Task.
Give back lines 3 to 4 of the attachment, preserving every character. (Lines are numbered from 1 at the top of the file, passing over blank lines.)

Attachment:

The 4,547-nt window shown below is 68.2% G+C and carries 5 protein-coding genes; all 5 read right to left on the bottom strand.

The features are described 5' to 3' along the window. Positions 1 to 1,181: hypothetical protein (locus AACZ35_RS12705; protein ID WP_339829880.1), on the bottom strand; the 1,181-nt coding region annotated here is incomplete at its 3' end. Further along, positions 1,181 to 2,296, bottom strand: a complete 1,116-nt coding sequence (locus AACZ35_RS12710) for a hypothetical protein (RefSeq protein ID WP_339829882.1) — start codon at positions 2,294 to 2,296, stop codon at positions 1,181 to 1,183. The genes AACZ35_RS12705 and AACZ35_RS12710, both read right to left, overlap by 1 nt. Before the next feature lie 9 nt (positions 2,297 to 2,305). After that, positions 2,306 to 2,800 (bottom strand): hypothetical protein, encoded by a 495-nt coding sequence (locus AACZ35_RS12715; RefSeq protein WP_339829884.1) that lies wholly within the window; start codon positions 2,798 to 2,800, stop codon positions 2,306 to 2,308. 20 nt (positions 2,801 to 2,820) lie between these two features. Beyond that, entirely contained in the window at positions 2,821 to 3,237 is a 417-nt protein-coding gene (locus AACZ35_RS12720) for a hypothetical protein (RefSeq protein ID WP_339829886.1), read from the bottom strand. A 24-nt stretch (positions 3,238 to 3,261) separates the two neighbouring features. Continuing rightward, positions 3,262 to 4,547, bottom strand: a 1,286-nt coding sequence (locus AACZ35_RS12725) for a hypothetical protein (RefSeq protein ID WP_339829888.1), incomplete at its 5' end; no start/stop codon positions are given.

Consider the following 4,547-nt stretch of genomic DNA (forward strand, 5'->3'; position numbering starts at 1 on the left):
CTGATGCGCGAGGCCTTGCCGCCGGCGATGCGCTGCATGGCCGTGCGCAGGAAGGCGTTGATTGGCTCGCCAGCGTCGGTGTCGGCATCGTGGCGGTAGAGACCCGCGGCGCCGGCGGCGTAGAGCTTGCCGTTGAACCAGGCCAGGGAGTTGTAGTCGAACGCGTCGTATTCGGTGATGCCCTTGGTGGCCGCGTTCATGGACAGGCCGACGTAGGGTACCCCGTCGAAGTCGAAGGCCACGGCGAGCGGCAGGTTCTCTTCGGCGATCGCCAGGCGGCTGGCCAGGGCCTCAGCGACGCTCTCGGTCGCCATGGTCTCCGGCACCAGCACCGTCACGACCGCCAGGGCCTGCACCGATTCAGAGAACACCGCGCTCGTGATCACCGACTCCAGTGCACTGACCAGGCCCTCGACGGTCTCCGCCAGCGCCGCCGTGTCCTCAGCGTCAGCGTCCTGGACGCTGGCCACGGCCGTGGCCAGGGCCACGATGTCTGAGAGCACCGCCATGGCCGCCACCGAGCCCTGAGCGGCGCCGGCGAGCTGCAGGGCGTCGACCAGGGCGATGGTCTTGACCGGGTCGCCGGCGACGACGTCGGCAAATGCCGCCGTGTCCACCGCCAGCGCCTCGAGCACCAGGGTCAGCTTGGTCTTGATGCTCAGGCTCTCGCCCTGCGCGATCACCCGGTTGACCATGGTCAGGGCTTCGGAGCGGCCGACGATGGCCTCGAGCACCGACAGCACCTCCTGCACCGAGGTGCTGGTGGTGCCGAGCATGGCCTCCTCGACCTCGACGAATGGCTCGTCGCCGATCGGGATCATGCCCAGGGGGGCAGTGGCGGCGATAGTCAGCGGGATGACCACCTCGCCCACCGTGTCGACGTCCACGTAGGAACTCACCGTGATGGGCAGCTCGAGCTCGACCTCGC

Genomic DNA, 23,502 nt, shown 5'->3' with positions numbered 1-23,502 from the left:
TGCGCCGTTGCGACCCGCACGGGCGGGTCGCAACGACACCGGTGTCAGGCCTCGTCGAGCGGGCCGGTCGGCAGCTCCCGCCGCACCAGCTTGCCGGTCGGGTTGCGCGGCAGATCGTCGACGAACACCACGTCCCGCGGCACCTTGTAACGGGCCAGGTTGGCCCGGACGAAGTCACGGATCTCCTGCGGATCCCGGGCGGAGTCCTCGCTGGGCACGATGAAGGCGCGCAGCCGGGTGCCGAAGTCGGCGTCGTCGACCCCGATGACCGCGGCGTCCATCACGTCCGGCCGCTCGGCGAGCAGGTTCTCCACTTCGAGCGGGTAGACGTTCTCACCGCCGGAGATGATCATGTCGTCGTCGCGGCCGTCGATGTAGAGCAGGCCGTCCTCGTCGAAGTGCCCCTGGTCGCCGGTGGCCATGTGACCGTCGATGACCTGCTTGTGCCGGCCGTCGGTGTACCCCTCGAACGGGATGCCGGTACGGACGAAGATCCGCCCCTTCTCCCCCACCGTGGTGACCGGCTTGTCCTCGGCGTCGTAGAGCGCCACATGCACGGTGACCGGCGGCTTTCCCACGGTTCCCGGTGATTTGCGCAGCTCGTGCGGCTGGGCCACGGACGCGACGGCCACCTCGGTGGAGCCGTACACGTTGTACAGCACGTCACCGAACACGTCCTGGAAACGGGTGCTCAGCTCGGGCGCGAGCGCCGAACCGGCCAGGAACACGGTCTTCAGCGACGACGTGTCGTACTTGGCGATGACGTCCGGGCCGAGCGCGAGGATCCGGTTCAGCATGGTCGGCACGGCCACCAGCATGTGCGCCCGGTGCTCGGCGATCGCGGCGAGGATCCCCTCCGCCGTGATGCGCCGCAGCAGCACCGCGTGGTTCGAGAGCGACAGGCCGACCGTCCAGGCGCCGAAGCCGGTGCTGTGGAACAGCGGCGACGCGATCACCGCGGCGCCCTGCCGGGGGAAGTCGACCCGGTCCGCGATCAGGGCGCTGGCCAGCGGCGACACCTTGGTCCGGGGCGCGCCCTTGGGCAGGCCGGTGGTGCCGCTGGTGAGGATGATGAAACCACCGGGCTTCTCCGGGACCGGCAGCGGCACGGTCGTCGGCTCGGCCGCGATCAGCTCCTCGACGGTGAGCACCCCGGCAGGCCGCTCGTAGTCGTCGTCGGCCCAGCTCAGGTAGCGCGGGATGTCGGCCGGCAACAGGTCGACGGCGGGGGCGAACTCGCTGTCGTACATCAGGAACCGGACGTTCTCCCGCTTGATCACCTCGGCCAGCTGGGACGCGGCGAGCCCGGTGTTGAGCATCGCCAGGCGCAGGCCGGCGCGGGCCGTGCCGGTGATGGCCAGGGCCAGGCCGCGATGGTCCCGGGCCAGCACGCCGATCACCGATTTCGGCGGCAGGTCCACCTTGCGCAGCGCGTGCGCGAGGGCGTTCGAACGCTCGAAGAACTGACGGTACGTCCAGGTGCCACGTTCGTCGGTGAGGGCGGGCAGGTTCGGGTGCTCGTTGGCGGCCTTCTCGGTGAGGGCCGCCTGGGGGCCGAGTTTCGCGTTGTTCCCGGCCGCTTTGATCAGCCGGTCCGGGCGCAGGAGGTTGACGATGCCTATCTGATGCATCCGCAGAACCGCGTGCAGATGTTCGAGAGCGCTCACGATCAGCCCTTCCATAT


Consider the following 4,547-nt stretch of genomic DNA (forward strand, 5'->3'; position numbering starts at 1 on the left):
CTGATGCGCGAGGCCTTGCCGCCGGCGATGCGCTGCATGGCCGTGCGCAGGAAGGCGTTGATTGGCTCGCCAGCGTCGGTGTCGGCATCGTGGCGGTAGAGACCCGCGGCGCCGGCGGCGTAGAGCTTGCCGTTGAACCAGGCCAGGGAGTTGTAGTCGAACGCGTCGTATTCGGTGATGCCCTTGGTGGCCGCGTTCATGGACAGGCCGACGTAGGGTACCCCGTCGAAGTCGAAGGCCACGGCGAGCGGCAGGTTCTCTTCGGCGATCGCCAGGCGGCTGGCCAGGGCCTCAGCGACGCTCTCGGTCGCCATGGTCTCCGGCACCAGCACCGTCACGACCGCCAGGGCCTGCACCGATTCAGAGAACACCGCGCTCGTGATCACCGACTCCAGTGCACTGACCAGGCCCTCGACGGTCTCCGCCAGCGCCGCCGTGTCCTCAGCGTCAGCGTCCTGGACGCTGGCCACGGCCGTGGCCAGGGCCACGATGTCTGAGAGCACCGCCATGGCCGCCACCGAGCCCTGAGCGGCGCCGGCGAGCTGCAGGGCGTCGACCAGGGCGATGGTCTTGACCGGGTCGCCGGCGACGACGTCGGCAAATGCCGCCGTGTCCACCGCCAGCGCCTCGAGCACCAGGGTCAGCTTGGTCTTGATGCTCAGGCTCTCGCCCTGCGCGATCACCCGGTTGACCATGGTCAGGGCTTCGGAGCGGCCGACGATGGCCTCGAGCACCGACAGCACCTCCTGCACCGAGGTGCTGGTGGTGCCGAGCATGGCCTCCTCGACCTCGACGAATGGCTCGTCGCCGATCGGGATCATGCCCAGGGGGGCAGTGGCGGCGATAGTCAGCGGGATGACCACCTCGCCCACCGTGTCGACGTCCACGTAGGAACTCACCGTGATGGGCAGCTCGAGCTCGACCTCGC